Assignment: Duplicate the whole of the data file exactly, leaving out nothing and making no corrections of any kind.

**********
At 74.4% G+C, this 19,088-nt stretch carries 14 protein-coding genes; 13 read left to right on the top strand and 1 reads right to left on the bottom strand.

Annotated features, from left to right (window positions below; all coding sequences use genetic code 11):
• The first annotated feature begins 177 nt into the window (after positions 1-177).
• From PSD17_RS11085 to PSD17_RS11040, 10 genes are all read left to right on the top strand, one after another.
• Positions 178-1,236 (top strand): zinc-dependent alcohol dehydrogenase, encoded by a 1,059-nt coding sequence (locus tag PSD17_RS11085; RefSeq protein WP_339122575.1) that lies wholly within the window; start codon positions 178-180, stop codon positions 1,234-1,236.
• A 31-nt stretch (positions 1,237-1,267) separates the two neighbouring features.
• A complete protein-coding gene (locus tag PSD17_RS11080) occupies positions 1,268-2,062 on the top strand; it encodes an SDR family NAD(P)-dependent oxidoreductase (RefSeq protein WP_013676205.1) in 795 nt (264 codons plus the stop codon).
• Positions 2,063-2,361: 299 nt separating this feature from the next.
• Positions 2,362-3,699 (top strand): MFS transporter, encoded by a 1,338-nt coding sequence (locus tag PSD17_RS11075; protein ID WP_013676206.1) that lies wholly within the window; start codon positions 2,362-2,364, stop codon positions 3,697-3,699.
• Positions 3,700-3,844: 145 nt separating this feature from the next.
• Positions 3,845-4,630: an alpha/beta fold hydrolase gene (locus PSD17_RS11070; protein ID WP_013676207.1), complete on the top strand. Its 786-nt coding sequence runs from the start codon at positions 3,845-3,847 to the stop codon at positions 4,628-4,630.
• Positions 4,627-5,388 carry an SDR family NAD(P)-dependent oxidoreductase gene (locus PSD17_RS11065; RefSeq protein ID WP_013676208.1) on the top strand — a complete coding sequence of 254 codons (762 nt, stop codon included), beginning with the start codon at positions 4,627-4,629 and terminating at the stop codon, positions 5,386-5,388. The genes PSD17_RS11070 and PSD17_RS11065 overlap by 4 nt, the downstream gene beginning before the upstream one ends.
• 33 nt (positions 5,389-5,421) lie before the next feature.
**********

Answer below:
At 74.4% G+C, this 19,088-nt stretch carries 14 protein-coding genes; 13 read left to right on the top strand and 1 reads right to left on the bottom strand.

Annotated features, from left to right (window positions below; all coding sequences use genetic code 11):
• The first annotated feature begins 177 nt into the window (after positions 1-177).
• From PSD17_RS11085 to PSD17_RS11040, 10 genes are all read left to right on the top strand, one after another.
• Positions 178-1,236 (top strand): zinc-dependent alcohol dehydrogenase, encoded by a 1,059-nt coding sequence (locus tag PSD17_RS11085; RefSeq protein WP_339122575.1) that lies wholly within the window; start codon positions 178-180, stop codon positions 1,234-1,236.
• A 31-nt stretch (positions 1,237-1,267) separates the two neighbouring features.
• A complete protein-coding gene (locus tag PSD17_RS11080) occupies positions 1,268-2,062 on the top strand; it encodes an SDR family NAD(P)-dependent oxidoreductase (RefSeq protein WP_013676205.1) in 795 nt (264 codons plus the stop codon).
• Positions 2,063-2,361: 299 nt separating this feature from the next.
• Positions 2,362-3,699 (top strand): MFS transporter, encoded by a 1,338-nt coding sequence (locus tag PSD17_RS11075; protein ID WP_013676206.1) that lies wholly within the window; start codon positions 2,362-2,364, stop codon positions 3,697-3,699.
• Positions 3,700-3,844: 145 nt separating this feature from the next.
• Positions 3,845-4,630: an alpha/beta fold hydrolase gene (locus PSD17_RS11070; protein ID WP_013676207.1), complete on the top strand. Its 786-nt coding sequence runs from the start codon at positions 3,845-3,847 to the stop codon at positions 4,628-4,630.
• Positions 4,627-5,388 carry an SDR family NAD(P)-dependent oxidoreductase gene (locus PSD17_RS11065; RefSeq protein ID WP_013676208.1) on the top strand — a complete coding sequence of 254 codons (762 nt, stop codon included), beginning with the start codon at positions 4,627-4,629 and terminating at the stop codon, positions 5,386-5,388. The genes PSD17_RS11070 and PSD17_RS11065 overlap by 4 nt, the downstream gene beginning before the upstream one ends.
• 33 nt (positions 5,389-5,421) lie before the next feature.